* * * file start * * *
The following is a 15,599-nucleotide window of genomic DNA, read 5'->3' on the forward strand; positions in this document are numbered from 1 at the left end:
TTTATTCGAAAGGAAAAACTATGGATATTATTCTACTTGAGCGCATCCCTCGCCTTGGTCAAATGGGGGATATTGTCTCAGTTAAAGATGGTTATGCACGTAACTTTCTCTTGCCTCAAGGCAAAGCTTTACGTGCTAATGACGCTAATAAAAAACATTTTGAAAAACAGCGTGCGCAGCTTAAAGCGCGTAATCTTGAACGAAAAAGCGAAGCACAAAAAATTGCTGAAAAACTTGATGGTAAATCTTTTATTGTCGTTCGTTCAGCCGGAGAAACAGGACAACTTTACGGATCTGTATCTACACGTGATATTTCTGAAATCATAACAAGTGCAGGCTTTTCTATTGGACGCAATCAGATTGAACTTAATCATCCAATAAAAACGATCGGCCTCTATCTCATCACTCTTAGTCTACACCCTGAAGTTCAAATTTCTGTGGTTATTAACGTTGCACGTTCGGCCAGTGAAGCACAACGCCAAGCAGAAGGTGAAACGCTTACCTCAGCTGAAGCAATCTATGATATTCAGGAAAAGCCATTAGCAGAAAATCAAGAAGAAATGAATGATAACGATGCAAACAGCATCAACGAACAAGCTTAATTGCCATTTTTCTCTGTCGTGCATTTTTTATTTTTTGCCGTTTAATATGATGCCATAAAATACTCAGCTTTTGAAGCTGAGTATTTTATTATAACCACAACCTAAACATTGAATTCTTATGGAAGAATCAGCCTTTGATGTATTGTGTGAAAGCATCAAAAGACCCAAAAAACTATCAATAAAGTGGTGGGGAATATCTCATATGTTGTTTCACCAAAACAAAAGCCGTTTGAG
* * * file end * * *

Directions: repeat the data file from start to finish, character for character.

The following is a 15,599-nucleotide window of genomic DNA, read 5'->3' on the forward strand; positions in this document are numbered from 1 at the left end:
TTTATTCGAAAGGAAAAACTATGGATATTATTCTACTTGAGCGCATCCCTCGCCTTGGTCAAATGGGGGATATTGTCTCAGTTAAAGATGGTTATGCACGTAACTTTCTCTTGCCTCAAGGCAAAGCTTTACGTGCTAATGACGCTAATAAAAAACATTTTGAAAAACAGCGTGCGCAGCTTAAAGCGCGTAATCTTGAACGAAAAAGCGAAGCACAAAAAATTGCTGAAAAACTTGATGGTAAATCTTTTATTGTCGTTCGTTCAGCCGGAGAAACAGGACAACTTTACGGATCTGTATCTACACGTGATATTTCTGAAATCATAACAAGTGCAGGCTTTTCTATTGGACGCAATCAGATTGAACTTAATCATCCAATAAAAACGATCGGCCTCTATCTCATCACTCTTAGTCTACACCCTGAAGTTCAAATTTCTGTGGTTATTAACGTTGCACGTTCGGCCAGTGAAGCACAACGCCAAGCAGAAGGTGAAACGCTTACCTCAGCTGAAGCAATCTATGATATTCAGGAAAAGCCATTAGCAGAAAATCAAGAAGAAATGAATGATAACGATGCAAACAGCATCAACGAACAAGCTTAATTGCCATTTTTCTCTGTCGTGCATTTTTTATTTTTTGCCGTTTAATATGATGCCATAAAATACTCAGCTTTTGAAGCTGAGTATTTTATTATAACCACAACCTAAACATTGAATTCTTATGGAAGAATCAGCCTTTGATGTATTGTGTGAAAGCATCAAAAGACCCAAAAAACTATCAATAAAGTGGTGGGGAATATCTCATATGTTGTTTCACCAAAACAAAAGCCGTTTGAG